Kara no Kyoukai (The Garden of Sinners) was a novel series adapted into 7 core movies. In addition to these films, each movie had a new director whose style influenced their respective portion. While visual techniques and stories would change, the central tenants would not. Deeply imbedded in these films are values encircled by two religions: Taoism and Buddhism.
With a series steeped in Eastern influence, it’s no surprise that its imagery will borrow from its background, and in Overlooking View, the “pilot movie” for the series, the director Ei Aoki is tasked with giving us a brief glimpse into the garden of sin.
The Metamorphosis and Dream: the Butterfly
Depending on the culture, the connotation of a subject can vary. The butterfly, however, does carry a universal idea. Its metamorphosis creates a visible parallel with change, rebirth, and renewal. The stages of egg, larva, pupa, and butterfly can illustrate the inner workings of a character’s journey.
Within East Asia, the butterfly ties into philosophy. Chuang Tzu (aka Zhuang Zhou/ Zhuangzi) is a Chinese philosopher, composer, and social critic. In one of his most renowned writings, he muses about a dream in which he could not tell if he was a man dreaming he was a butterfly or a butterfly dreaming he was a man. This idea emerges in Kara no Kyoukai--the subjectivity of reality, or the problem of using one’s senses to determine reality when human senses are flawed.
In the opening sequence of Overlooking View, the Butterfly Dream is reproduced. The scene is initially jarring, emerging after a woman walks towards a ledge. Each action of the butterfly is met with a transition into white: one wing, eyes of the butterfly, butterfly appearing to “fly”, establishing shot of butterfly chasing the dragonfly (no distance change), a burning of the dream sequence, overlooking view of the butterfly, butterfly descending, a shot of the wings with ripples of water, a close up of water, the death of the butterfly, and an overlooking view of a suicide.
The transition from death of the butterfly to death of the woman creates a visible connection. The following scene is shot from above (overlooking view) as Shiki suddenly awakens, further blurring the lines between dream and reality.
Does a Butterfly Float or Fly?
This is a question of perspective, one the film answers through the musings of its characters. The difference between the two is simple: distance traveled by one’s intention. To be the agent of one’s flying means one has control over one’s destination. Floating, on the other hand, does not create intentional distance (distance at the will of the user). One can float in water and the waves can carry oneself, but one wouldn’t call that swimming. One can float in the air and be subject to the winds, but one wouldn’t call that flying. Intentions and distance matter.
While this question seems strange to ponder, it has direct parallels to the movie. The main antagonist of this film is a character who gains a “second body,” an astral projection that she states“abandoned her.” Through this second body, she can see the world from above. Her former bedridden body was a prison, unable to move and unable to see. She gains new sight and new form, but the tragedy is nothing’s really changed. She’s stuck to haunt the same scenery she burned into her memory. It’s no surprise then that the movie compares her to the butterfly, the same one that fell to its death.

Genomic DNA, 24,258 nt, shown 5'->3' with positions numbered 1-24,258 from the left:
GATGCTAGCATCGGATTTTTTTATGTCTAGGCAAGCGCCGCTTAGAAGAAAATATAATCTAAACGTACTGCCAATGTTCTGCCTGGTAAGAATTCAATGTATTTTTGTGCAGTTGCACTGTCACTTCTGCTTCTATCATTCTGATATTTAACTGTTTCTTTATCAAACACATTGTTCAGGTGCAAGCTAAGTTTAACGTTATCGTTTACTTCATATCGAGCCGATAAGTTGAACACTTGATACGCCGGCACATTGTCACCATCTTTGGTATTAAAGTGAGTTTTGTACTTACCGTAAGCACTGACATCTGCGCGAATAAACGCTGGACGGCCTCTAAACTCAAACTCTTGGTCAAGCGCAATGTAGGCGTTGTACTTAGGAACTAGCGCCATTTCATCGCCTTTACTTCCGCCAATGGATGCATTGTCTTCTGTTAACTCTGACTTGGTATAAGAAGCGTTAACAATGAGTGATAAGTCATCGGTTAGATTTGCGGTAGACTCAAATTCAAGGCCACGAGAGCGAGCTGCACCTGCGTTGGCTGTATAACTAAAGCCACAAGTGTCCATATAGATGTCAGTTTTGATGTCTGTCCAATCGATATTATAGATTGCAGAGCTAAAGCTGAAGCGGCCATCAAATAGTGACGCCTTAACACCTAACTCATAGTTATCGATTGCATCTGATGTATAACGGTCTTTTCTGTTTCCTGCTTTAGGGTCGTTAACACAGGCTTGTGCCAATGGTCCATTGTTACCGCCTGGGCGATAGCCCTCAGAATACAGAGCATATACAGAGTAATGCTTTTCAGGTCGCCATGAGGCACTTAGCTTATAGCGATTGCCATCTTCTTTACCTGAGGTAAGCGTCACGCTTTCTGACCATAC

Death and the Butterfly: Cultural Lore
The Butterfly Lovers is a major Chinese folktale that has influenced Asian culture and media. The story is about Zhu Yingtai, the daughter of a wealthy family who disguises herself as a man to pursue academics, and Liang Shanbo, a scholar with whom she falls in love.
These two meet through scholarly pursuits, Zhu (in disguise) falls in love with Liang, but is later betrothed to to another man by her parents. Before they part, Zhu hints to Liang about her identity and asks Liang to visit in the future. Later Liang learns that Zhu is a woman, and their love blossoms into a vow to not part even in death. However, they are separated by Zhu’s betrothed, and as a result, Liang dies of heartbreak. On the day of the marriage, a storm allows Zhu to break away. She visits Liang’s grave, and in despair asks for the grave to open up. At her request, the earth opens, and she tosses herself into the grave. From the earth emerges their spirits as two butterflies.
From this story, the butterfly gains an association with death. In particular, the appearance of a butterfly indicates an area where spirits reside. Both the spiritual nature of the butterfly and Zhu’s suicide are relevant in Overlooking View. As we later learn, there is an implication that the dragonfly is the male protagonist of the film (Kokuto), the man whom the antagonist pursues in a dream. Her monologue in the hospital reveals that he was the only man that had recognized her existence--she is forgotten even by the family she once remembered. She seeks an end to her loneliness...
...But her love interest is “betrothed” to someone else, his heart is elsewhere. Where she begins is where she ends, but the context of her “second jump” neatly ties the story into a circle. The second time she jumps to her death, the movie asks an important question, “did she fall or did she fly?” Now that you’ve seen the movie from an “overlooking view,” your answer is all based on your perspective.
I’m particularly fond of movies, and Kara no Kyoukai holds a really special place in my heart. While Taoist and Buddhist themes might be confusing to viewers, I find that understanding them has really helped my appreciation of Asian films. If there is interest in more articles of this nature or if you found this article insightful, do let me know in the comments! I’d love to continue this in the future!